"Whatever kind of teaching I do," one enthusiastic trainee wrote in evaluating the 1935 center that he attended, "I will never be the same person. I feel as though I have been living in a new world and I don't want to lose touch with it again."(26)




1. U.S. Federal Emergency Relief Administration (FERA), Teacher Training Centers in Workers' Education, 1934 and 1935 (Washington, D.C.: FERA, 1935); Hilda W. Smith, "People Come First: A Report of Workers' Education in the Federal Emergency Relief Administration, the Civil Works Administration, and the Works Progress Administration, 1933-1943." Hilda W. Smith Papers, Franklin D. Roosevelt Library, Hyde Park, N.Y.


2. Hilda W. Smith, "Memorandum on Policies for Organizing a Teacher Training Center," (Washington, D.C.: Office of the Specialist in Workers' Education, 1934); Doak S. Campbell, Frederick H. Bair, and Oswald L. Harvey, Educational Activities of the Works Progress Administration, U.S. Advisory Committee on Education, Staff Study No. 14 (Washington, D.C.: Government Printing Office, 1939).


3. Joyce L. Kornbluh, A New Deal for Workers' Education: The Workers' Service Program, 1933-1942 (Urbana: University of Illinois Press, 1987), 96-114; 117-23.


4. Ibid., 123-26.


5. Eduard Lindeman to Spencer Miller_ Jr., 29 October 1923, Correspondence-Spencer Miller, Jr. file, Workers' Education Bureau Papers, Martin P. Catherwood Library, N.Y. State School of Industrial and Labor Relations, Cornell University; Workers' Education News, February 1924, 1; and June 1924, 1.


6. Hilda W. Smith and Spencer Miller, Jr., "Memorandum Sent to the Commissioner of Education, the Secretary of Labor and the Federal Emergency Relief Administration." In Smith, "People Come First,” Appendix 1.


7. Ibid., 9-11; Hilda W. Smith to George Zook, 15 November 1933. Hilda W. Smith Papers, Franklin D. Roosevelt Library, Hyde Park, N.Y.


8. Campbell, Bair, and Harvey, Educational Activities, 4; Smith, "People Come First," 24-25.


9. U.S. FERA, Teacher Training Centers, 18.


10. Smith, "People Come First," 47.


11. Quoted in Harry Zeitlin, "Federal Relations in American Education, 1933­-1943: A Study of New Deal Efforts and Innovations" (Ph.D. diss., Columbia University, 1958), 288-325.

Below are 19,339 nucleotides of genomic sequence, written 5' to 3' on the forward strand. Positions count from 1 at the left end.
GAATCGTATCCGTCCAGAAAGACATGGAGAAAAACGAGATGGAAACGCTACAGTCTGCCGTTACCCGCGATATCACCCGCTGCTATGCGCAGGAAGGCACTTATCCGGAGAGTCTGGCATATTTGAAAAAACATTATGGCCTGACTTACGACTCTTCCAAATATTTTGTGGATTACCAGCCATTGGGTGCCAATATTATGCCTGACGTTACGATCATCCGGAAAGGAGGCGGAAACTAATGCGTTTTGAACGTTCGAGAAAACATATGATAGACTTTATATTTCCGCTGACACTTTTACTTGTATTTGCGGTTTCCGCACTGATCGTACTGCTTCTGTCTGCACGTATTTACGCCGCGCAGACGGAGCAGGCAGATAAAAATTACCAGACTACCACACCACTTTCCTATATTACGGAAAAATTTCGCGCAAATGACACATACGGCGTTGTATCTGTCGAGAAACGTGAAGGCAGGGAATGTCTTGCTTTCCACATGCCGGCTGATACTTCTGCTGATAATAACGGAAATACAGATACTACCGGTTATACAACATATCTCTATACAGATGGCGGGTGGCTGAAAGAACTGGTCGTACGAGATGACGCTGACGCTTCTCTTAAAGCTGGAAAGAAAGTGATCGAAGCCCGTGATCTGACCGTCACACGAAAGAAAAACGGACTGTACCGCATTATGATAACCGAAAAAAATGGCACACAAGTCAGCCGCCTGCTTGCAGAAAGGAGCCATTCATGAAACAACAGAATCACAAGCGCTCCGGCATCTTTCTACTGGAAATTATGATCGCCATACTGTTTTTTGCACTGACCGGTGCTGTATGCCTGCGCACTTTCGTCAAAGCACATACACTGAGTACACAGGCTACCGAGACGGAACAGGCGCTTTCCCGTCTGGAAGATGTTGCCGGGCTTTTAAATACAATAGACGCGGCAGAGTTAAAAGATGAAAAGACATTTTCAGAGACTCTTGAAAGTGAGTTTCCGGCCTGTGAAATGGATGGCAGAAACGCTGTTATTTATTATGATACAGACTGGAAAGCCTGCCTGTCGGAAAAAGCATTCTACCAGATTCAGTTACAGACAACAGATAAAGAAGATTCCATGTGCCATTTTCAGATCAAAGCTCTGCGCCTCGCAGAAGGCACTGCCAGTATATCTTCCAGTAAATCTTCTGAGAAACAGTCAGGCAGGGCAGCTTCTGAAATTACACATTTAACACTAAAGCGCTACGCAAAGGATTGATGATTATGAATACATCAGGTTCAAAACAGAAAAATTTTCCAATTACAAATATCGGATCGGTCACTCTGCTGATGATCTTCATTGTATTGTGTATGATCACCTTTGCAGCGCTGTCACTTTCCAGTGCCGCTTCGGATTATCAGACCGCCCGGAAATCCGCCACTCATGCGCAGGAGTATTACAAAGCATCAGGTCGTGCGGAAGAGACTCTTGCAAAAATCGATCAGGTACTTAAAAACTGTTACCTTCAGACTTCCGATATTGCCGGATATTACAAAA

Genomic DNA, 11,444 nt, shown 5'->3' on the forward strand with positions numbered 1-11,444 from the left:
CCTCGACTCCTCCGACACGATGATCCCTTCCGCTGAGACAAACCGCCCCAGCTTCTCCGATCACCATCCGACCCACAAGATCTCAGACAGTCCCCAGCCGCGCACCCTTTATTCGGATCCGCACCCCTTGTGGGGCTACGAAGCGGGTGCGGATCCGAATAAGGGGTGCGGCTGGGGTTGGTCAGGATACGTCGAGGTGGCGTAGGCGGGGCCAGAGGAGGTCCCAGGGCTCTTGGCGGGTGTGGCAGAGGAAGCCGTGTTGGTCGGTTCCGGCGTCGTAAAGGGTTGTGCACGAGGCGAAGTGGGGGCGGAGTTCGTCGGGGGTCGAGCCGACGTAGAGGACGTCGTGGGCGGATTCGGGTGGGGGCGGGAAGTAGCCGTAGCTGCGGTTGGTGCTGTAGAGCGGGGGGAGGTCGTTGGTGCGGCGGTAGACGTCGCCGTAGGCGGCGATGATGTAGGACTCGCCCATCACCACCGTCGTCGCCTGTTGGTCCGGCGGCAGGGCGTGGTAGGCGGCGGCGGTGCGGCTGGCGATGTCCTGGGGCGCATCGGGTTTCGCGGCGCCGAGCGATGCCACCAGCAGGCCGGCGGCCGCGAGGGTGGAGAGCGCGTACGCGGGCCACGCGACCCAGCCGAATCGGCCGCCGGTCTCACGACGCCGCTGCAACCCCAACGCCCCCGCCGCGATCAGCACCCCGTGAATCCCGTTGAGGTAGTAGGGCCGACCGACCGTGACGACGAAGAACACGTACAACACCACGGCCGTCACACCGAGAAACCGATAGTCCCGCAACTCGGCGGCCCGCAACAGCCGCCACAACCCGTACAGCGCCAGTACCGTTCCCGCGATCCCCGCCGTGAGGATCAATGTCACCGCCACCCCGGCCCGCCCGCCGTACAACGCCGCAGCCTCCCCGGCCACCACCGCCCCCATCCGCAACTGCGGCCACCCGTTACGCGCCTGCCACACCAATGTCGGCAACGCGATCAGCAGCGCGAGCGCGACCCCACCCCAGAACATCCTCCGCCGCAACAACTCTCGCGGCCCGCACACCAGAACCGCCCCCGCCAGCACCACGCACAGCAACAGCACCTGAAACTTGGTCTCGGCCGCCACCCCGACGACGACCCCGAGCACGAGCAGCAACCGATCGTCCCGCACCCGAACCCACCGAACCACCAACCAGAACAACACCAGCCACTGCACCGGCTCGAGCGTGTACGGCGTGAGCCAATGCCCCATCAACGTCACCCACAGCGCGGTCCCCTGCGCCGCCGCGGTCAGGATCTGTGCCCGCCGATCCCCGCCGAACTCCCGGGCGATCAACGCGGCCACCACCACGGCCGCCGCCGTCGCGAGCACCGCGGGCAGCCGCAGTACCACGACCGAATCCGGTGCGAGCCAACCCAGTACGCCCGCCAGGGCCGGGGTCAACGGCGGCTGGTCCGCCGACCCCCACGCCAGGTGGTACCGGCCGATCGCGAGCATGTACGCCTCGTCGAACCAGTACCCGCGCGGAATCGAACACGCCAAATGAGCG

12. U.S. FERA, Teacher Training Centers, 6.


13. Eleanor Coit, "Report of a Trip to FERA Teacher Training Center, West Chester, Pa., October 15, 16, and 17, 1935," American Labor Education Service Collection, rec. grp. 5225, box 15, Archives of the N.Y. State School of Industrial and Labor Relations; Florence Nelson, "Report of Workers' Education Teacher Training Center, A. M. and N. College, Pine Bluffs, Ark., 1935," p. 2, WPA Workers Service Program Papers, rec. grp. 69, National Archives, Washington, D.C. (NADC); Constance Williams, "Report of the Workers' Education Teacher Training Center, Yale University, New Haven, Conn., 1935," p. I, WPA Workers Service Program Papers, rec. grp. 69.


14. Smith, "Memorandum on Policies for Organizing a Teacher Training Center," 2-5.


15. U.s. FERA, 1934 Workers' Education Teacher Training Centers, 13-14; Us. FERA, Teacher Training Centers, 6.


16. This information is derived from the 1934 and 1935 reports of the directors of workers' education teacher-training centers in Ark, Calif., Colo., Conn., Ga., Ill., Mich., Minn., Miss., N.Y., Penn., and Wisc. NADC, rec. grp. 69, in the state files of the WPA Workers' Service Program.


17. Kornbluh, A New Deal for Workers' Education, 100-02; Hilda W. Smith Papers, rec. grp. A-76, Attacks file, Schlesinger Library, Radcliffe College, Cambridge, Mass.; Hilda W. Smith Papers, container 6, Newspaper Publicity 1935­1936 file, Franklin D. Roosevelt Library, Hyde Park, N.Y.


18. Ibid.


19. Kornbluh, A New Deal for Workers' Education, 118-20; Zeitlin, "Federal Relations in American Education," 288-325.


20. Kornbluh, A New Deal for Workers' Education, 120-23.


21. Roscoe Pulliam, "The Influence of the Federal Government in Education," School and Society, 15 January 1938, 71; Zeitlin, "Federal Relations in American Education."


22. U.S. FERA, Teacher Training Centers, 6.


23. Kornbluh, A New Deal for Workers' Education, 76-77; 124-25.


24. Campbell, Bair, and Harvey, Educational Activities, 136-37.


25. Ibid., 154. U.S. FERA, Teacher Training Centers; Kornbluh, A New Deal for Workers' Education, 76-78.


26. Smith, "People Come First," 50.